Venereal disease is a contagious disease that is typically acquired in sexual intercourse. Venereal means relating to sexual desire or sexual intercourse. Venereal disease is a ground for divorce under Section 13(1)(v) HMA. Under the HMA [S. 13(1)(v)], a spouse may present a petition for dissolution of marriage on the ground that the other spouse has been suffering from venereal disease in a communicable form.

     The most common form of venereal diseases are syphilis and gonorrhoea; of these two, the former is considered to be more dangerous. The burden of proof as to what venereal disease is there, and its type, has to be proved by the petitioner. To have to cohabit with wife in spite of such disease, is cruelty.


Conversion and apostasy

Divorce can be obtained if a Hindu abandons his religion and accepts some other religion, i.e. change of religion or conversion. if a Hindu converts to Muslim, Parsi or Christian religion, then he  becomes a convert, and not otherwise.  

     If one converts to another religion for remarriage, his first marriage subsists and, therefore, he becomes guilty of bigamy.

     If a married person withdraws himself from all worldly interests and converts to some other religious order, it is known as apostasy. This is a ground for divorce under Section 13(1)(ii) HMA, Becoming a recluse is a ground for divorce under Section 13(1)(iv). However, it must be remembered that the abandonment must be complete.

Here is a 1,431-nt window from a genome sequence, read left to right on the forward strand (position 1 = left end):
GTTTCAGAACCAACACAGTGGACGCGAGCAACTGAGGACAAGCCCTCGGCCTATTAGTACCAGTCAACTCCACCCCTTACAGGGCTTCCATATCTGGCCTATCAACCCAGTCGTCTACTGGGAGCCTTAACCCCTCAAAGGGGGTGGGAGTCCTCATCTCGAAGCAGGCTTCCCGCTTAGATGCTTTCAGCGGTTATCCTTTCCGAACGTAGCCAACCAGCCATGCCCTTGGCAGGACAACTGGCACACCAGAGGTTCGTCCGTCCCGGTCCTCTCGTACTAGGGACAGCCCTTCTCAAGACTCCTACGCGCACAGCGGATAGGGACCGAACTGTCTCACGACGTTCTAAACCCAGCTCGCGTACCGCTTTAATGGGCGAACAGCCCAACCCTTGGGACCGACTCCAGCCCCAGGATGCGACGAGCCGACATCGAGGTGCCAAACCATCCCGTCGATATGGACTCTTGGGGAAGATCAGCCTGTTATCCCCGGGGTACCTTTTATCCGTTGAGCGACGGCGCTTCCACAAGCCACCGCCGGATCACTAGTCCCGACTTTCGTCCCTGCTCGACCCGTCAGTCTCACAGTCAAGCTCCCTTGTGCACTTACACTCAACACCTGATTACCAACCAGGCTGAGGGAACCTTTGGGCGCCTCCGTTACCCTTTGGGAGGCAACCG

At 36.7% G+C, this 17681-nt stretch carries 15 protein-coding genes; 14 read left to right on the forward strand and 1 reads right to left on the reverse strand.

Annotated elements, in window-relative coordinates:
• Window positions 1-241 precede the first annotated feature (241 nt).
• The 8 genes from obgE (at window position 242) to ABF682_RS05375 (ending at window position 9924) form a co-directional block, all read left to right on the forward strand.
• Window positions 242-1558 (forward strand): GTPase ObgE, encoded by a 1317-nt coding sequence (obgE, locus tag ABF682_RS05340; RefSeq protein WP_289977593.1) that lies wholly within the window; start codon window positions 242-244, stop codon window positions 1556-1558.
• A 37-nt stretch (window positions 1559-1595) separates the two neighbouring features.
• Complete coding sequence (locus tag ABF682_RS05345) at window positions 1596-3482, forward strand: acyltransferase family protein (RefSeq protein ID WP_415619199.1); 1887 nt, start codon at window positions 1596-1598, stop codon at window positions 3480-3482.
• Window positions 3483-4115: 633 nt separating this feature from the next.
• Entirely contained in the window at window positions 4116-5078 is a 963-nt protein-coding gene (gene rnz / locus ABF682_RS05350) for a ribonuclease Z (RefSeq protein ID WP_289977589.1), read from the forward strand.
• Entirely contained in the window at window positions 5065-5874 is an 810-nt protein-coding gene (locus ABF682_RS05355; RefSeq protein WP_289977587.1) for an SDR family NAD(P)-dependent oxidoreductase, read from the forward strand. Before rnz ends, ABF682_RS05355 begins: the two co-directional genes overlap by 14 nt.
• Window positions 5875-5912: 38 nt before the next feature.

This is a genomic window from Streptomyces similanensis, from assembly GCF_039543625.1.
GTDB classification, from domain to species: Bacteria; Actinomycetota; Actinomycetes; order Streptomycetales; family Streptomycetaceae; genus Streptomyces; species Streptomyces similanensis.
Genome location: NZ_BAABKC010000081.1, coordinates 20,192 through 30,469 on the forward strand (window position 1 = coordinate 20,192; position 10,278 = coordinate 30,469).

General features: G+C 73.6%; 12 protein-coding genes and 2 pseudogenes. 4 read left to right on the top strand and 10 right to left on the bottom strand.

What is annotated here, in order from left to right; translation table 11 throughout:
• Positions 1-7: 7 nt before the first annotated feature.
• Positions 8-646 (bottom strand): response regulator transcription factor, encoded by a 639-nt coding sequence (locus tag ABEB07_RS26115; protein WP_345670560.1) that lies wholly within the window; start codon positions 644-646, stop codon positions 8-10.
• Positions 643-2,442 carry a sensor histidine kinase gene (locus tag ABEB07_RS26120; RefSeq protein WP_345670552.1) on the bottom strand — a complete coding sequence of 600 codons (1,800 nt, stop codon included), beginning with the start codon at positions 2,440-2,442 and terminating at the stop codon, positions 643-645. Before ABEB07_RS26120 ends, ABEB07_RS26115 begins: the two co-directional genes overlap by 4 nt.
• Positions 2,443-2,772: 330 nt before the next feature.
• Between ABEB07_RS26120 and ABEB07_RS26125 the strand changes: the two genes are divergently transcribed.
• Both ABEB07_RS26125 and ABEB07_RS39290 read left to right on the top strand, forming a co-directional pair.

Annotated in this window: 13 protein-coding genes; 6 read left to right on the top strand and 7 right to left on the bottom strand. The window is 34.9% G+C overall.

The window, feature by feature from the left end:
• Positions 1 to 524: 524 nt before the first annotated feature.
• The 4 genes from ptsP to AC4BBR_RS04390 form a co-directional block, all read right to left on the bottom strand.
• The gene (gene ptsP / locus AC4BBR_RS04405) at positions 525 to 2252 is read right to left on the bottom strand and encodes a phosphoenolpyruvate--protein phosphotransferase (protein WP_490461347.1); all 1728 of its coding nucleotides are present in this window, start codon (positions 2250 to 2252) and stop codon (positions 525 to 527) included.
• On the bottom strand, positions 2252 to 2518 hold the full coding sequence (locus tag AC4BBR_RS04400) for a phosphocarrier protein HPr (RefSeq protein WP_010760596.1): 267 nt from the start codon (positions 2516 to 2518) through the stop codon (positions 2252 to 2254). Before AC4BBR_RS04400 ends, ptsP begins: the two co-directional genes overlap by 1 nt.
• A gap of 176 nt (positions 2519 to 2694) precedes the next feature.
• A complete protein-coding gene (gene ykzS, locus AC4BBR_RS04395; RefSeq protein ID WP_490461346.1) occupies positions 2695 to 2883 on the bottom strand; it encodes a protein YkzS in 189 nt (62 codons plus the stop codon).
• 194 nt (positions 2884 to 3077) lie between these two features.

The petitioner for divorce must prove two things here:

1.      that the other spouse has renounced the world, and

2.      that he has entered into a holy order.


Virulent and incurable form of leprosy

Under Hindu Law, leprosy is a ground for divorce under Section 13(1)(iv) HMA, but it has to satisfy two conditions: 1) it should be virulent (a disease extremely harmful and spreading very quickly), and 2) it should be incurable.



Section 13(1)(vii) HMA applies the same abovementioned rule of the Evidence Act, 1872, If one of the spouse is not heard of for seven years or more by anyone who would have naturally heard of him otherwise, a presumption of death of that missing spouse is raised and the other spouse can get divorce on this ground. If after seven years the other living spouse marries, he or she would not to guilty of bigamy. The marriage is valid in such a case.


Husband guilty of rape, sodomy, bestiality

Section 13(2)(ii) HMA provides additional grounds of divorce to the wife, one of which is that after solemnisation of marriage husband has been guilty of rape, sodomy or bestiality.